The operators of uranium processing plants in Paducah and Piketon, Ohio in 1993, erased hundreds of safety and environmental problems from computer records without proper government approval, a newspaper reported Sunday.
The Department of Energy (DOE) had required plant operators to track their progress toward correcting problems, but more than one-fourth of such records at both plants were deleted without DOE clearance in 1993, according to documents obtained by The Courier-Journal.
So Serious was the breach of regulations by Martin Marietta Corp. and United States Enrichment Corp. (USEC) at the Paducah and Portsmouth gaseous diffusion plants that DOE considered shutting down the plants for safety reasons.
DOE, after a three-year investigation, reconstructed the erased items from computer archives and paper records and concluded the deletions were inappropriate.
DOE also found that nearly half the problems either had not been fixed or should have been referred to other agencies before being erased.
Among the items erased were government and operator findings of a lax attitude toward safety by first-line supervisors, inconsistent investigations of accidents, health and safety violations both management and rank-an-file workers.
USEC, which now leases and operates both plants, was ordered to fix some of the remaining uncorrected problems, but it was not fined, nor were the plants shut down at any time, the newspaper reported.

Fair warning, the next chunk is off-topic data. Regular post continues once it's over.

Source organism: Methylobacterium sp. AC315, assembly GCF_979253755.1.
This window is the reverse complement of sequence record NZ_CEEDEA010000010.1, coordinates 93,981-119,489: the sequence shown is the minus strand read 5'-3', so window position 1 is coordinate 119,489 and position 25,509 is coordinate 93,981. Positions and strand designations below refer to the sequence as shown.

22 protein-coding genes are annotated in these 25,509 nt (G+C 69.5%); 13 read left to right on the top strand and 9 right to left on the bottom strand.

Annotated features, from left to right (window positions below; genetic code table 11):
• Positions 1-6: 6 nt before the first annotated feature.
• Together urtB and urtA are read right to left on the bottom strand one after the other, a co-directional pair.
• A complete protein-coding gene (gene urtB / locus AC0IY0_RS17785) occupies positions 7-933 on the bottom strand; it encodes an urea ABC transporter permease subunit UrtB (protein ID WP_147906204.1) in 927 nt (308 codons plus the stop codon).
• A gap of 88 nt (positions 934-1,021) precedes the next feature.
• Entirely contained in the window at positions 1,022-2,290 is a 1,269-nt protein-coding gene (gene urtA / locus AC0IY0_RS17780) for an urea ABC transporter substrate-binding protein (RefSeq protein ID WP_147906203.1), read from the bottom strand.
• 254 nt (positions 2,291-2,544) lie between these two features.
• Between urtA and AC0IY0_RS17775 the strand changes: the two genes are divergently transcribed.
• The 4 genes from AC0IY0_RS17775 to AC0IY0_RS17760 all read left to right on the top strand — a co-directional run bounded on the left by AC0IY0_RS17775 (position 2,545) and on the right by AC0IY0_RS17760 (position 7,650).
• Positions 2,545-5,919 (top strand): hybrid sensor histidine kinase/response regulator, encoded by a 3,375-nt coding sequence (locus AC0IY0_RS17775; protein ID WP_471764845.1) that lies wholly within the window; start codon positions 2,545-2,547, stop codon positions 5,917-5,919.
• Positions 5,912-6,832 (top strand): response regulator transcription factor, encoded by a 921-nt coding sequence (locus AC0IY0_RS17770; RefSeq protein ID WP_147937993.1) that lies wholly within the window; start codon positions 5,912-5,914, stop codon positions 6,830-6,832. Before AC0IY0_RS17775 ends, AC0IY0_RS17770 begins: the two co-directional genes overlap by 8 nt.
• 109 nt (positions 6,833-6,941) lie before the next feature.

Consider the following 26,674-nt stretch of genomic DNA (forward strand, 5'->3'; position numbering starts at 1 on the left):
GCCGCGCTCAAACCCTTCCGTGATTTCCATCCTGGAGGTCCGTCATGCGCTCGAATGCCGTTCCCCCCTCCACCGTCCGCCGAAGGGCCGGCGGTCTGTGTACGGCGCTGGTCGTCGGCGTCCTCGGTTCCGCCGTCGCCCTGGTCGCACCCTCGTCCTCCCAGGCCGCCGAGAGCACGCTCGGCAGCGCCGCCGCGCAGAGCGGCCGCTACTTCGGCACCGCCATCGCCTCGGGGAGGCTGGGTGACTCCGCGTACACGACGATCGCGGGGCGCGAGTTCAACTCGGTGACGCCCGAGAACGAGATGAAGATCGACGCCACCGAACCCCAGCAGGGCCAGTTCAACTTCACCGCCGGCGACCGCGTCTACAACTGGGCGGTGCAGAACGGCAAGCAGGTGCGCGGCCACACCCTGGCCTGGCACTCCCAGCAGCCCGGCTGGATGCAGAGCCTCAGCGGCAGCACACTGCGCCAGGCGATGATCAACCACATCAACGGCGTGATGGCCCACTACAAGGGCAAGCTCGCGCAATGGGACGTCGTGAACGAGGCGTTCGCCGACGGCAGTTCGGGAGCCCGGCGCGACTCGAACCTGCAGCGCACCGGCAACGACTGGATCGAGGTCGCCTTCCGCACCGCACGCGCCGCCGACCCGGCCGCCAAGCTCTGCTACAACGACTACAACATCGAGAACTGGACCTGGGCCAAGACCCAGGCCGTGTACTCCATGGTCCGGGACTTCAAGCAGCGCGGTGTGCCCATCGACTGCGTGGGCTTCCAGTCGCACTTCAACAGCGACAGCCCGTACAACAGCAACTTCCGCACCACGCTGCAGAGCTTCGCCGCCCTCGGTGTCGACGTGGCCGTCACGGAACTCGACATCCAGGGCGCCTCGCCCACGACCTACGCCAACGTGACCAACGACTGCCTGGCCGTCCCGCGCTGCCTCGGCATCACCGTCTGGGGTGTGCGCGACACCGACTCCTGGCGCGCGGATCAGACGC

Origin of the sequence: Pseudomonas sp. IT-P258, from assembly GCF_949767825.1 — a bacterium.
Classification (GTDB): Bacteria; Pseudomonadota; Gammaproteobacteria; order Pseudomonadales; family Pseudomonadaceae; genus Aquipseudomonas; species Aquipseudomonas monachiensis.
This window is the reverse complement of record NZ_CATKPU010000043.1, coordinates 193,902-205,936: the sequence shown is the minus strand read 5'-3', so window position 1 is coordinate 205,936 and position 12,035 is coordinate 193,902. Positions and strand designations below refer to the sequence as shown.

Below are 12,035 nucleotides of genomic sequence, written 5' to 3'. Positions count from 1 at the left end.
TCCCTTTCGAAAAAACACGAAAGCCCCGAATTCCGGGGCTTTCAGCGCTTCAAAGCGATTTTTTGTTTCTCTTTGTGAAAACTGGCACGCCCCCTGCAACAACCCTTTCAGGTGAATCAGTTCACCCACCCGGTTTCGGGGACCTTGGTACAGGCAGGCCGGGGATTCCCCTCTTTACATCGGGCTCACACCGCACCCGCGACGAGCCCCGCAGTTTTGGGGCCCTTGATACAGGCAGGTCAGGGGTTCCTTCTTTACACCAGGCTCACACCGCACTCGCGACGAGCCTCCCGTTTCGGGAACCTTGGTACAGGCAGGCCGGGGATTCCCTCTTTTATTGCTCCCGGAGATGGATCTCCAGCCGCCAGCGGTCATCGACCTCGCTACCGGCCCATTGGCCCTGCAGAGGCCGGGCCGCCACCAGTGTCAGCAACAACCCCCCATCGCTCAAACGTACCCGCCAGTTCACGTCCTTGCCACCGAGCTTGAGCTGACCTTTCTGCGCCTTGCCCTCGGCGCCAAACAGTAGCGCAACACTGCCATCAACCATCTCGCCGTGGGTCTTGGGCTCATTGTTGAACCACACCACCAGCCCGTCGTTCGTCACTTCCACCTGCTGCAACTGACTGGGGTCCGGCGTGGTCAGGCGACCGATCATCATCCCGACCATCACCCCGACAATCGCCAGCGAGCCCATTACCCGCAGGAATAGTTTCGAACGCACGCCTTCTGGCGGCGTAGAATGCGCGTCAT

The Justice Department, however, is investigating the erasures as part of its broader probe into allegations of fraud by contractors at the Paducah Gaseous Diffusion Plant.
USEC spokeswoman told the Courier-Journal that while the safety items were "deleted from the tracking system," they were "never deleted from existence."
In memos to DOE, USEC also has said that it had the right to erase certain items without permission and that the findings it deleted did not have a significant impact on the plants'' safety.
Although DOE in recent months announced its intention to be more open about past practices at the plants that may have endangered workers or the public, the story of the deleted computer records was not disclosed in the agency''s recent reports on special investigations at Paducah.
Defending DOE''s decision, spokesman Walter Perry told the Courier-Journal that his department did not discuss the erasures in the reports because "any safety-significant item" was addressed when the two plants were certified in 1996 by the Nuclear Regulatory Commission. The recent investigations "were performed on DOE, not USEC, operations," he said.
by Virginia Sutcliffe